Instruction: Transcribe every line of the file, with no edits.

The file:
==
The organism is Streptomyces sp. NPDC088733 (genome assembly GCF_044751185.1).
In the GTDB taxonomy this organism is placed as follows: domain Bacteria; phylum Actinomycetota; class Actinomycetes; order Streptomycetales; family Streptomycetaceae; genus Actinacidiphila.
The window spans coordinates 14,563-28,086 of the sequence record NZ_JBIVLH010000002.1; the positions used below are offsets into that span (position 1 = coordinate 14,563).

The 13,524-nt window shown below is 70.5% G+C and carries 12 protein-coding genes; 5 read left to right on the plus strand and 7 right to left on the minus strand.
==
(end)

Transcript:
The organism is Streptomyces sp. NPDC088733 (genome assembly GCF_044751185.1).
In the GTDB taxonomy this organism is placed as follows: domain Bacteria; phylum Actinomycetota; class Actinomycetes; order Streptomycetales; family Streptomycetaceae; genus Actinacidiphila.
The window spans coordinates 14,563-28,086 of the sequence record NZ_JBIVLH010000002.1; the positions used below are offsets into that span (position 1 = coordinate 14,563).

The 13,524-nt window shown below is 70.5% G+C and carries 12 protein-coding genes; 5 read left to right on the plus strand and 7 right to left on the minus strand.